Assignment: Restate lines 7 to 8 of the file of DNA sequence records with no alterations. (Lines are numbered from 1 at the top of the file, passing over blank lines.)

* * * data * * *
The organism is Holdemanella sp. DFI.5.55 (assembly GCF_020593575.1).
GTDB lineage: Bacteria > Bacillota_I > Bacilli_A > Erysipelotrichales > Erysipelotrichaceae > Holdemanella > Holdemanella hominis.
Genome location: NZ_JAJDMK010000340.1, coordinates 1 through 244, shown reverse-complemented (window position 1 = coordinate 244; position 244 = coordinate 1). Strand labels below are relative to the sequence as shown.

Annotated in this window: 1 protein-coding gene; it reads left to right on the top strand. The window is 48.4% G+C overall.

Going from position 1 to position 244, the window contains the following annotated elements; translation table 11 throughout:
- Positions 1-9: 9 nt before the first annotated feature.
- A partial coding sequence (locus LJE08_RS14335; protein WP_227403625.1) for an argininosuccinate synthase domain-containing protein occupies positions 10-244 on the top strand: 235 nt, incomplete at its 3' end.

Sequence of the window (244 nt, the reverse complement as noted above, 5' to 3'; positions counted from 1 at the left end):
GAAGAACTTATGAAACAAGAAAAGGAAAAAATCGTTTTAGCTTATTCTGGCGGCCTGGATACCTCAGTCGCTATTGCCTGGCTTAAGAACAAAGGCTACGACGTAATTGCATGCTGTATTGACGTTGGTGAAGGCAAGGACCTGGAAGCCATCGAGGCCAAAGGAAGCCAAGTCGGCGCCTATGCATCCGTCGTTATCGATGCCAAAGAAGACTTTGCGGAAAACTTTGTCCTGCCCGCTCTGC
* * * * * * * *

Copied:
- A partial coding sequence (locus LJE08_RS14335; protein WP_227403625.1) for an argininosuccinate synthase domain-containing protein occupies positions 10-244 on the top strand: 235 nt, incomplete at its 3' end.

Sequence of the window (244 nt, the reverse complement as noted above, 5' to 3'; positions counted from 1 at the left end):